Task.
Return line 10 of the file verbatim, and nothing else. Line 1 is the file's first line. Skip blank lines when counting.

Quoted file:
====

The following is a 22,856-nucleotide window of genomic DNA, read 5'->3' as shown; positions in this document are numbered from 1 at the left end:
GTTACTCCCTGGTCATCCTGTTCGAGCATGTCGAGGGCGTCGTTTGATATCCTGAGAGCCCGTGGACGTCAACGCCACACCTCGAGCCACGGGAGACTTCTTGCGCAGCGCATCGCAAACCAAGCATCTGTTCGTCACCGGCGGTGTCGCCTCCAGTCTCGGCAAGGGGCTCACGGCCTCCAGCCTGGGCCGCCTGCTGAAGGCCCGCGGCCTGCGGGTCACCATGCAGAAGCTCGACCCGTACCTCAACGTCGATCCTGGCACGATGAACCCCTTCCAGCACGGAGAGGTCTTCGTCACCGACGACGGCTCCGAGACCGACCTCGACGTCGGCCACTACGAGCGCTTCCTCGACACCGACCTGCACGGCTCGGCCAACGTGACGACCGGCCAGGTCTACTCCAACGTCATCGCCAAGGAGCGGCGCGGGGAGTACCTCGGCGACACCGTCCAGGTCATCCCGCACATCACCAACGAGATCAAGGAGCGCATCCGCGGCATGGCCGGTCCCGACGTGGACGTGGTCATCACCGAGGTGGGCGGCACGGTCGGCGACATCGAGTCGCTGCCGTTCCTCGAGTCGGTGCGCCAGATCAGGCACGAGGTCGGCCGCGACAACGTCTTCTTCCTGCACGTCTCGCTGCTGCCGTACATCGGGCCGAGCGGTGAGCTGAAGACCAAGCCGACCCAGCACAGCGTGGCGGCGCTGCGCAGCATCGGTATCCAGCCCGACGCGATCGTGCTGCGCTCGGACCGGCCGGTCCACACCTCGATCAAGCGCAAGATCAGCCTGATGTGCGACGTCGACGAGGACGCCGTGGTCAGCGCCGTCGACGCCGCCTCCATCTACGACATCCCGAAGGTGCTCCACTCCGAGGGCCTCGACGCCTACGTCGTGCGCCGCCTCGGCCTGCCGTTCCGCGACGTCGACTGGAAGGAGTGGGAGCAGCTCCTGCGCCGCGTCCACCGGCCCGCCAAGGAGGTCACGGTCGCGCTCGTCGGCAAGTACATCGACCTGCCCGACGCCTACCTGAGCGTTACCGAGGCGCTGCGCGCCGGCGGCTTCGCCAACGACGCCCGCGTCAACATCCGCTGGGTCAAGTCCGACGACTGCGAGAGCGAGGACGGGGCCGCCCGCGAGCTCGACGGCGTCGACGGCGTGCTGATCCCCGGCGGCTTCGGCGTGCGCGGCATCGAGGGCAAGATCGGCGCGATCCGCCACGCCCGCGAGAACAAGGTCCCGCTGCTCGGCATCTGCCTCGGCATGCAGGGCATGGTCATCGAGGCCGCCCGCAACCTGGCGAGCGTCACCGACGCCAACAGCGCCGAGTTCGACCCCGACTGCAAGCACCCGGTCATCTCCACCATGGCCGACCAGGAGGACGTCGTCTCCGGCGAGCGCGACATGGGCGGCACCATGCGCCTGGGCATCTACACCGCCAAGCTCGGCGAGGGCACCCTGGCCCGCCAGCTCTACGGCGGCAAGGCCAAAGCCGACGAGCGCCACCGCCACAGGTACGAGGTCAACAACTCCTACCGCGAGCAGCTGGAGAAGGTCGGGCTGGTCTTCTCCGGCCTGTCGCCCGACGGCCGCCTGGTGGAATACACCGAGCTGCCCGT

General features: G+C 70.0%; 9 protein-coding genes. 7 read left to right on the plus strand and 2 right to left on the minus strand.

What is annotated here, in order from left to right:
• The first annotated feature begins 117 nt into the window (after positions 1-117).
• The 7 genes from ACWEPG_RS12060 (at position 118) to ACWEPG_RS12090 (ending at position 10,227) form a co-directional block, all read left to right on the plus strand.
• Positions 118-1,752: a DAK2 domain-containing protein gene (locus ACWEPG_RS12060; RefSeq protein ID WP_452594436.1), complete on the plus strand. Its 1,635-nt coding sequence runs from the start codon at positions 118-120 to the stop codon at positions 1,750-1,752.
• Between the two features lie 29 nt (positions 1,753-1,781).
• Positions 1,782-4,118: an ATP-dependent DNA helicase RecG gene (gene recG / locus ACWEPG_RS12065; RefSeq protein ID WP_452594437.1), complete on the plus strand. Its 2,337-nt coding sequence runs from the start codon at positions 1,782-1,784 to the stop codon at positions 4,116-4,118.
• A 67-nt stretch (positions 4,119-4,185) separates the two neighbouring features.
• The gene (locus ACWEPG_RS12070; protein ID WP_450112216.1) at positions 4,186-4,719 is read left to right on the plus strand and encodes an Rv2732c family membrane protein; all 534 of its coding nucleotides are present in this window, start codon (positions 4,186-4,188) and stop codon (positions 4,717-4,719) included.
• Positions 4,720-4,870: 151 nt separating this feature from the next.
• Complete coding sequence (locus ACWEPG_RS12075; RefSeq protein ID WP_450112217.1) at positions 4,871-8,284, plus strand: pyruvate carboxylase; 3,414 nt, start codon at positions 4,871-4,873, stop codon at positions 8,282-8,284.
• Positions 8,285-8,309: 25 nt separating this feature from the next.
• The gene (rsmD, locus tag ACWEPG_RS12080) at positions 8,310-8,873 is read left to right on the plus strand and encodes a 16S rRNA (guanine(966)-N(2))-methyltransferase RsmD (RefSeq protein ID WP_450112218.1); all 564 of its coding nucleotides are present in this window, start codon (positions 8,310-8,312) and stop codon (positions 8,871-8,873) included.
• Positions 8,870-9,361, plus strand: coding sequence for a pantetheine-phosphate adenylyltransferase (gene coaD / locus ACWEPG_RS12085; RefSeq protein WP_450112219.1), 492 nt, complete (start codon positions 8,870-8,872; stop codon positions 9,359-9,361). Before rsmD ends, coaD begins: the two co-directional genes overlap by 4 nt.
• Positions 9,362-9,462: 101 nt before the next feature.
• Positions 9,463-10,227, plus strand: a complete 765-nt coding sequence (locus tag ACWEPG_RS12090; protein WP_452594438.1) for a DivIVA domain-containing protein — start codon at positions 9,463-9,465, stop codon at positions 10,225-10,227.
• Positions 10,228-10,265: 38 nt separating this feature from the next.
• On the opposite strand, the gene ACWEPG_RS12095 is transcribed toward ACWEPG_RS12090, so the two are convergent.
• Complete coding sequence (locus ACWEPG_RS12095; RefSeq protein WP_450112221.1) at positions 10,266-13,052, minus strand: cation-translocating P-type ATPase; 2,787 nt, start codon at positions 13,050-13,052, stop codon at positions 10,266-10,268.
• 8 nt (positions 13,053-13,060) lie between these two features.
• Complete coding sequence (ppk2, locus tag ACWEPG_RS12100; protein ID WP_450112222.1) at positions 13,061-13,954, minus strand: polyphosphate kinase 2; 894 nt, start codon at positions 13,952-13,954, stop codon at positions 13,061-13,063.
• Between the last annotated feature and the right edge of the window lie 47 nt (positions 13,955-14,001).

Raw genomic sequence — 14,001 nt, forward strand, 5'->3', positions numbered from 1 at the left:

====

• A 67-nt stretch (positions 4,119-4,185) separates the two neighbouring features.